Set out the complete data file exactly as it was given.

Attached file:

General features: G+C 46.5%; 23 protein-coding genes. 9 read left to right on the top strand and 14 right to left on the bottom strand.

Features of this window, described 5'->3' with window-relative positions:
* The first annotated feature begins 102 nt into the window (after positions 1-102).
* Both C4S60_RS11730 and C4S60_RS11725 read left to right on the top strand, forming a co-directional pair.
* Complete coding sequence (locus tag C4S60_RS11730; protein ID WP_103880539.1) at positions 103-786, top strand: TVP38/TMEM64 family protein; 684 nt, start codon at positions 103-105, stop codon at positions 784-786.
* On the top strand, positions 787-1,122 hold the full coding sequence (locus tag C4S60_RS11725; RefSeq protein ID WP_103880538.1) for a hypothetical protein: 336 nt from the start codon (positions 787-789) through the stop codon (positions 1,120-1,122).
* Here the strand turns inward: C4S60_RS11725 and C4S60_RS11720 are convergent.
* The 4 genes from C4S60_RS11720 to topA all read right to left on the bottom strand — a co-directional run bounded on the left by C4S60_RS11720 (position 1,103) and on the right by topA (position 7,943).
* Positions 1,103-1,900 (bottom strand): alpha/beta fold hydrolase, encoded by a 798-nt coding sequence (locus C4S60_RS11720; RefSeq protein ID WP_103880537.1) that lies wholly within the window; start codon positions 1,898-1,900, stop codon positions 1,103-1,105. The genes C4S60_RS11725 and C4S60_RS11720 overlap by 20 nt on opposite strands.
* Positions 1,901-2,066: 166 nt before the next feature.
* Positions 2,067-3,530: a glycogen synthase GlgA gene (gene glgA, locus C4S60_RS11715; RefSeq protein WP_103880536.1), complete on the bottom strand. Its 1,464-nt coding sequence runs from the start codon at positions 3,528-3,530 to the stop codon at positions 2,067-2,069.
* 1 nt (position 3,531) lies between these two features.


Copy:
General features: G+C 46.5%; 23 protein-coding genes. 9 read left to right on the top strand and 14 right to left on the bottom strand.

Features of this window, described 5'->3' with window-relative positions:
* The first annotated feature begins 102 nt into the window (after positions 1-102).
* Both C4S60_RS11730 and C4S60_RS11725 read left to right on the top strand, forming a co-directional pair.
* Complete coding sequence (locus tag C4S60_RS11730; protein ID WP_103880539.1) at positions 103-786, top strand: TVP38/TMEM64 family protein; 684 nt, start codon at positions 103-105, stop codon at positions 784-786.
* On the top strand, positions 787-1,122 hold the full coding sequence (locus tag C4S60_RS11725; RefSeq protein ID WP_103880538.1) for a hypothetical protein: 336 nt from the start codon (positions 787-789) through the stop codon (positions 1,120-1,122).
* Here the strand turns inward: C4S60_RS11725 and C4S60_RS11720 are convergent.
* The 4 genes from C4S60_RS11720 to topA all read right to left on the bottom strand — a co-directional run bounded on the left by C4S60_RS11720 (position 1,103) and on the right by topA (position 7,943).
* Positions 1,103-1,900 (bottom strand): alpha/beta fold hydrolase, encoded by a 798-nt coding sequence (locus C4S60_RS11720; RefSeq protein ID WP_103880537.1) that lies wholly within the window; start codon positions 1,898-1,900, stop codon positions 1,103-1,105. The genes C4S60_RS11725 and C4S60_RS11720 overlap by 20 nt on opposite strands.
* Positions 1,901-2,066: 166 nt before the next feature.
* Positions 2,067-3,530: a glycogen synthase GlgA gene (gene glgA, locus C4S60_RS11715; RefSeq protein WP_103880536.1), complete on the bottom strand. Its 1,464-nt coding sequence runs from the start codon at positions 3,528-3,530 to the stop codon at positions 2,067-2,069.
* 1 nt (position 3,531) lies between these two features.